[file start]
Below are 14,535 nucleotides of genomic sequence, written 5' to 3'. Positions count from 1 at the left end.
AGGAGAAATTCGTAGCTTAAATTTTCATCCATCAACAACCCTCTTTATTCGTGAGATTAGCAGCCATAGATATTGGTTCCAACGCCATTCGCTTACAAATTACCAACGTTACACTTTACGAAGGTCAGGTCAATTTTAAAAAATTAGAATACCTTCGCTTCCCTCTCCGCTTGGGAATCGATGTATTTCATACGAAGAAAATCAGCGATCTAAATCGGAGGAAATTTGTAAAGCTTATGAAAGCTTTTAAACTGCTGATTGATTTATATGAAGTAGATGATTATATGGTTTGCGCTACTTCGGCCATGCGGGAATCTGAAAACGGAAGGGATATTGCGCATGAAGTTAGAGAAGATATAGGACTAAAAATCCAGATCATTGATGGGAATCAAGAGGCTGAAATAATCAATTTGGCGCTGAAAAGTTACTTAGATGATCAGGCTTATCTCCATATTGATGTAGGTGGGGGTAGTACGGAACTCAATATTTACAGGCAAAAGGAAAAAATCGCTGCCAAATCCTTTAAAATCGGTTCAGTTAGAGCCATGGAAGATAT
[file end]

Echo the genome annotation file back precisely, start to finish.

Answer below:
Below are 14,535 nucleotides of genomic sequence, written 5' to 3'. Positions count from 1 at the left end.
AGGAGAAATTCGTAGCTTAAATTTTCATCCATCAACAACCCTCTTTATTCGTGAGATTAGCAGCCATAGATATTGGTTCCAACGCCATTCGCTTACAAATTACCAACGTTACACTTTACGAAGGTCAGGTCAATTTTAAAAAATTAGAATACCTTCGCTTCCCTCTCCGCTTGGGAATCGATGTATTTCATACGAAGAAAATCAGCGATCTAAATCGGAGGAAATTTGTAAAGCTTATGAAAGCTTTTAAACTGCTGATTGATTTATATGAAGTAGATGATTATATGGTTTGCGCTACTTCGGCCATGCGGGAATCTGAAAACGGAAGGGATATTGCGCATGAAGTTAGAGAAGATATAGGACTAAAAATCCAGATCATTGATGGGAATCAAGAGGCTGAAATAATCAATTTGGCGCTGAAAAGTTACTTAGATGATCAGGCTTATCTCCATATTGATGTAGGTGGGGGTAGTACGGAACTCAATATTTACAGGCAAAAGGAAAAAATCGCTGCCAAATCCTTTAAAATCGGTTCAGTTAGAGCCATGGAAGATAT